scommons / statictags   2.7.1

MIT License GitHub

Write HTML in Scala. Extend tags and attributes with ease!

Scala versions: 2.13 2.12
Scala.js versions: 1.x 0.6

Static Tags

CI Coverage Status scala-index Scala.js 1.0

Platform Artifact Scala Version Scala JS Version
JVM "org.scommons.shogowada" %% "statictags" % [version] 2.13 NA
JS "org.scommons.shogowada" %%% "statictags" % [version] 2.13 1.1.0+

Static Tags makes it easy for you to write HTML in Scala.


All Static Tags element can be converted to HTML via toString method.

import io.github.shogowada.statictags.StaticTags._

class ToUpperCase(text: String) {
  override def toString: String = text.toUpperCase

val example = <.div(^.id := "example")(
  <.p(^.`class` := Seq("main-paragraph", "main-paragraph-bold"))("This is a paragraph."),
  "This is a text.",
  new ToUpperCase("Anything other than Static Tags element is converted to string.")


The above code will output the minified version of the following HTML.

<div id="example">
  <p class="main-paragraph main-paragraph-bold">This is a paragraph.</p>
  This is a text.

Note that when you use Static Tags, for example, you don't need to worry if the class attribute value was space delimited or comma delimited. You can just give it a collection of strings, and Static Tags takes care the rest for you. This is one of many advantages of using Static Tags!

Step by Step

  1. Import Static Tags.
    • import io.github.shogowada.statictags.StaticTags._
  2. Start with < to write element.
    • <.div
    • Think of < as the opening of standard tags (E.g. <div>).
  3. Start with ^ to write attributes and pass it to the first parameter group.
    • <.div(^.id := "foo")
  4. Pass child elements to the second parameter group.
    • <.div(^.id := "foo")("bar")

Notable Features

Flattening attributes and elements

  "When the element is an option,",
  Some("it will be flattened."),
    "Elements in sequence",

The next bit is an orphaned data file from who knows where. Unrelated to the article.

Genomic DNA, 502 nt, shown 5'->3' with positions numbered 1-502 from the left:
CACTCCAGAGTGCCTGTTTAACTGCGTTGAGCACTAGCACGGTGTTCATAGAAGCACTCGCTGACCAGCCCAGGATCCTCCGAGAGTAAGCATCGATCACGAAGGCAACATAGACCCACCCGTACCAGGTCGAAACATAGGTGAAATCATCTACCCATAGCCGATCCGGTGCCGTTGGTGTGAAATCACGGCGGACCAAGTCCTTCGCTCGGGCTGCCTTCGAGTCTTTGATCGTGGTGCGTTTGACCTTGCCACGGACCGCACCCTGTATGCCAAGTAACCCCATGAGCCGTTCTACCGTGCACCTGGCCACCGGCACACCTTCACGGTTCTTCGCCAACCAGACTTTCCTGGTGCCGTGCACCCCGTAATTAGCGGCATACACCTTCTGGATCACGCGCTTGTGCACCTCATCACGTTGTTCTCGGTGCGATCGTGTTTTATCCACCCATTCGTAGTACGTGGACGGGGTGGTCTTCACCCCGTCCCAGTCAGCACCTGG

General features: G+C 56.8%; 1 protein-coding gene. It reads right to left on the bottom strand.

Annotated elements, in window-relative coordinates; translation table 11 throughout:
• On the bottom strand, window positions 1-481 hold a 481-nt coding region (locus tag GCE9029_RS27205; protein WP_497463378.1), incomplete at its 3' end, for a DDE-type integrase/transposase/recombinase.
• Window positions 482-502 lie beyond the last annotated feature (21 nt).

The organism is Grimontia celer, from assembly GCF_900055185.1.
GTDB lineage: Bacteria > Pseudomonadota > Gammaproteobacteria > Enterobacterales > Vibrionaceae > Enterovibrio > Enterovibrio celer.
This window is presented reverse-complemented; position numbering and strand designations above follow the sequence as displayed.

"will be flattened too."

is equivalent of

  "When the element is an option,",
  "it will be flattened.",
  "Elements in sequence",
  "will be flattened too."

You can do the same for attributes.

Dynamically writing elements and attributes

You can dynamically write elements and attributes by using <(String) for elements and ^(String) for attributes.

  ^("a") := "A",
  ^("b") := true,
  ^("c") := false
<foo a="A" b></foo>

However, if it is a custom attribute that's specific to your application, we'd recommend extending Static Tags so that you get full benefit of the Scala's strong type system.

If it is a standard element or attribute that's missing in the library, we'd appreciate if you could create an issue or PR.

Default Boolean attribute values

Boolean attributes with true value can be shortened like this:


instead of:

<.button(^.disabled := true)()

or alternative syntax:


Static "type" attribute values

All the standard "type" attribute values are defined. You can assess them like this:


It will construct the following HTML:

<input type="password">

Static media types

All the standard media types are defined at MediaTypes object.


import io.github.shogowada.statictags.MediaTypes


Extending Static Tags

You can add your own elements and attributes, as well as your own deserializer. And it's super easy!

case class MyElementWrapper(element: Element)

object MyStaticTags extends StaticTags {

  class MyElements extends Elements {
    lazy val myElement = ElementSpec(name = "myElement")

  class MyAttributes extends Attributes {

    case class MyAttributeSpec(name: String) extends AttributeSpec {
      def :=(value: Int) = { // Create an attribute with := operator
        Attribute[Int](name = name, value = value)

      lazy val one = this := 1 // Or have an attribute as constant

      def sumOf(lhs: Int, rhs: Int) = { // Or create an attribute with custom function
        this := (lhs + rhs)

    lazy val myAttribute = MyAttributeSpec("myAttribute")

  override val < = new MyElements
  override val ^ = new MyAttributes

  implicit def asMyElementWrapper(element: Element): MyElementWrapper = {
    // You can implicitly convert it into whatever you want!

If you had a code like above, you can use it like below.

import MyStaticTags._ // This imports all of your custom code, including implicit conversion

val element = <.div(
    ^.`class` := Seq("my-element"),
    ^.myAttribute := 2
      ^.myAttribute.sumOf(1, 2)
    )("How easy it is to extend the StaticTags!")

println(element) // Use it as HTML string

val myElementWrapper: MyElementWrapper = element // Use it as your custom element

If you want to create an add-on to Static Tags instead of building something on top of it, you can create an implicit class of Elements and Attributes too.